Nuclear expression of histone deacetylases and their histone modifications predicts clinical outcome in colorectal cancer

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Epigenetic changes are of crucial importance in cancer development and are potentially reversible; they are therefore targets of interest for anti-cancer therapy. The aim of this study was to investigate the clinical prognostic value of the histone deacetylases SIRT1, HDAC1 and HDAC2 and the histone modifications H4K16Ac and H3K56Ac in colorectal cancer.

Methods and results:

The epigenetic markers were immunohistochemically stained on tissue microarrays containing colorectal tumours (n = 254) and normal colorectal tissues (n = 50). Nuclear expression was assessed on the semi-automated Ariol system. Multivariate trend survival analyses of the combined markers showed better patient survival and less tumour recurrence when more markers showed high nuclear expression. For the combination of the histone deacetylases and H3K56Ac, the hazard ratio (HR) for overall survival (OS) was 0.82 [95% confidence interval (CI) 0.72–0.94; P = 0.005] and the HR for distant recurrence-free survival (DRFS) was 0.77 (95% CI 0.64–0.92; P = 0.003) per additional marker showing high expression. Similarly, for the combination of histone deactylases and H4K16Ac, HRs of 0.86 (95% CI 0.76–0.97; P = 0.01) for OS and 0.79 (95% CI 0.68–0.93; P = 0.006) for DRFS were observed per additional marker showing high expression.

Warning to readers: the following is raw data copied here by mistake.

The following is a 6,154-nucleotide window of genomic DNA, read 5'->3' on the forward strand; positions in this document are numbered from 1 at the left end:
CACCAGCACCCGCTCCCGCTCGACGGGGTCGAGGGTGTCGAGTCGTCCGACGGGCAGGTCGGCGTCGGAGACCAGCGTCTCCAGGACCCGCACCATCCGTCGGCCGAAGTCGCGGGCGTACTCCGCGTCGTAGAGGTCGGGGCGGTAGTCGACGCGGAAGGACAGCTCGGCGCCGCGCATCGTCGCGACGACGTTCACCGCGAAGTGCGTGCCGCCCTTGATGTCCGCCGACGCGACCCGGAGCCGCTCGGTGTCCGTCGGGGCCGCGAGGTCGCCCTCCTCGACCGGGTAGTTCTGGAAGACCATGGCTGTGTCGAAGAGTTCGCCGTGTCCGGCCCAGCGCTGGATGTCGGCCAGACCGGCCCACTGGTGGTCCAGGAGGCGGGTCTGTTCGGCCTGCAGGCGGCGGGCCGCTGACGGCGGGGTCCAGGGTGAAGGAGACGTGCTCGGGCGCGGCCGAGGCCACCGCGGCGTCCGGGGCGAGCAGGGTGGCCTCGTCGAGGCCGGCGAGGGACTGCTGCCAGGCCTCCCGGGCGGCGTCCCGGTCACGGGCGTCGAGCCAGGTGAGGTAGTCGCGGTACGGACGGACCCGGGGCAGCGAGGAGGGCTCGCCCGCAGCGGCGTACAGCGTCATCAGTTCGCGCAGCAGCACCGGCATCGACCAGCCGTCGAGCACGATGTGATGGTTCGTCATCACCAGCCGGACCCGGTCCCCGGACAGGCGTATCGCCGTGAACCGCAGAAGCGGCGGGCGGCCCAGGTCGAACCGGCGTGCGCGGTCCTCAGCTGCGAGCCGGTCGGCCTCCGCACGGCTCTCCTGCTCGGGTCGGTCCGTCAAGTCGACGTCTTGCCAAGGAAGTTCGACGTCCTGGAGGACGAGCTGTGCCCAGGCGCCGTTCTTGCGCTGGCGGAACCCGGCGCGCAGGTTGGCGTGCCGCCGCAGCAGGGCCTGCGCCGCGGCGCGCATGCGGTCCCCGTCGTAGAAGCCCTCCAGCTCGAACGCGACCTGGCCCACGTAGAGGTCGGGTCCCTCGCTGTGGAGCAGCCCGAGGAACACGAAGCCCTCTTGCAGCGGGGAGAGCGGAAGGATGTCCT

The studied epigenetic markers showed clinical prognostic value in colorectal cancer, both as individual markers and when combined into multimarker analyses. These results indicate that epigenetic mechanisms play an important role in colorectal carcinogenesis.

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